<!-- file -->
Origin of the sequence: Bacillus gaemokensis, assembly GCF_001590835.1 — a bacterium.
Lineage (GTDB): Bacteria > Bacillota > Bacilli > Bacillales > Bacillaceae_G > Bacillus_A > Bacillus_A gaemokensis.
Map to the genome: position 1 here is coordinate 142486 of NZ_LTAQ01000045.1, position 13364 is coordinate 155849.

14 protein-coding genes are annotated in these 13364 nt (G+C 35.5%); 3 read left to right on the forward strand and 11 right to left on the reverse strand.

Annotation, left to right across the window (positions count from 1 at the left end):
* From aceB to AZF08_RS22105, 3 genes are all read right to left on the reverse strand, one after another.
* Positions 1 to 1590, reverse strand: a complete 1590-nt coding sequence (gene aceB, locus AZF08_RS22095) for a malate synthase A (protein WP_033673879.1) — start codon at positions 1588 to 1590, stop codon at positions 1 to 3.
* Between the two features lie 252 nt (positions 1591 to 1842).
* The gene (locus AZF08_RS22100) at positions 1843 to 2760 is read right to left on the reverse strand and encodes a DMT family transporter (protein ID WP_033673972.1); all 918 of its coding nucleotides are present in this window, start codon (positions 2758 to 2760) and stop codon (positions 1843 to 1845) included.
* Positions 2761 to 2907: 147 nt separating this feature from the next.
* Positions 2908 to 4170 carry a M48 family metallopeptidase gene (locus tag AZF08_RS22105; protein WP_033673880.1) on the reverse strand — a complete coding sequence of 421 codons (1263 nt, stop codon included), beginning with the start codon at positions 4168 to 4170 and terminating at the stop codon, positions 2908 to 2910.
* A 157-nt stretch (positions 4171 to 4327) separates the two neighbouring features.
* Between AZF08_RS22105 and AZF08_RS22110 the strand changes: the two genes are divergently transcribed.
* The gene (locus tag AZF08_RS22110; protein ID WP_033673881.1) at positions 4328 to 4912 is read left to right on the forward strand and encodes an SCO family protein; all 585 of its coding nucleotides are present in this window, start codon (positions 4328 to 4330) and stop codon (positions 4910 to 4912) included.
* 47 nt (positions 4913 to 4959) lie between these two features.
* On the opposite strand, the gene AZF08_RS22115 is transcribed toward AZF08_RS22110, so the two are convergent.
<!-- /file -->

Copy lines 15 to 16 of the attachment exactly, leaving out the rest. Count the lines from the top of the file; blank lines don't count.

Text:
* 47 nt (positions 4913 to 4959) lie between these two features.
* On the opposite strand, the gene AZF08_RS22115 is transcribed toward AZF08_RS22110, so the two are convergent.